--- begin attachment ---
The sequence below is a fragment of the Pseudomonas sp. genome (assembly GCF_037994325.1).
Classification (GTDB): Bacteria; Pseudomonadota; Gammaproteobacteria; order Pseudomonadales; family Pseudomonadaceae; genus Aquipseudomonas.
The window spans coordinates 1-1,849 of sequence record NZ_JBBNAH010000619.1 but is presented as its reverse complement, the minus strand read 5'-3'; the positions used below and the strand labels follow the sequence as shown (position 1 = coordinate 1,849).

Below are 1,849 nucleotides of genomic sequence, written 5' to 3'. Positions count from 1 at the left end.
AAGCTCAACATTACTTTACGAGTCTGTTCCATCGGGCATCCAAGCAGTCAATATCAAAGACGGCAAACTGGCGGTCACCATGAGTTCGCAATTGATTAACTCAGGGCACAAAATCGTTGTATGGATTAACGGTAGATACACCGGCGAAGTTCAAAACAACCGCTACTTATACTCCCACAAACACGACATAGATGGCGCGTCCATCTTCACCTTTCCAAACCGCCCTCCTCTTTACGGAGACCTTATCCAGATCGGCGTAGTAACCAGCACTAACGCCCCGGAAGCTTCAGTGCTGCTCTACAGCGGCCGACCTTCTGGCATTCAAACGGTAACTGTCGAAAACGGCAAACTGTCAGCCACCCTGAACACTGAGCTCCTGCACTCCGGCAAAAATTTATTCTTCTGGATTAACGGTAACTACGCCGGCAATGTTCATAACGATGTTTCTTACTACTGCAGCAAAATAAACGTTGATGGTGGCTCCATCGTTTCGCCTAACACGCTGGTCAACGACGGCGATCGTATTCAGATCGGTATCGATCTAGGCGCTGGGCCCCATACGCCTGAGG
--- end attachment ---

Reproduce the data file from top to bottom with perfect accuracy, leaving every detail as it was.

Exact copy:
The sequence below is a fragment of the Pseudomonas sp. genome (assembly GCF_037994325.1).
Classification (GTDB): Bacteria; Pseudomonadota; Gammaproteobacteria; order Pseudomonadales; family Pseudomonadaceae; genus Aquipseudomonas.
The window spans coordinates 1-1,849 of sequence record NZ_JBBNAH010000619.1 but is presented as its reverse complement, the minus strand read 5'-3'; the positions used below and the strand labels follow the sequence as shown (position 1 = coordinate 1,849).

Below are 1,849 nucleotides of genomic sequence, written 5' to 3'. Positions count from 1 at the left end.
AAGCTCAACATTACTTTACGAGTCTGTTCCATCGGGCATCCAAGCAGTCAATATCAAAGACGGCAAACTGGCGGTCACCATGAGTTCGCAATTGATTAACTCAGGGCACAAAATCGTTGTATGGATTAACGGTAGATACACCGGCGAAGTTCAAAACAACCGCTACTTATACTCCCACAAACACGACATAGATGGCGCGTCCATCTTCACCTTTCCAAACCGCCCTCCTCTTTACGGAGACCTTATCCAGATCGGCGTAGTAACCAGCACTAACGCCCCGGAAGCTTCAGTGCTGCTCTACAGCGGCCGACCTTCTGGCATTCAAACGGTAACTGTCGAAAACGGCAAACTGTCAGCCACCCTGAACACTGAGCTCCTGCACTCCGGCAAAAATTTATTCTTCTGGATTAACGGTAACTACGCCGGCAATGTTCATAACGATGTTTCTTACTACTGCAGCAAAATAAACGTTGATGGTGGCTCCATCGTTTCGCCTAACACGCTGGTCAACGACGGCGATCGTATTCAGATCGGTATCGATCTAGGCGCTGGGCCCCATACGCCTGAGG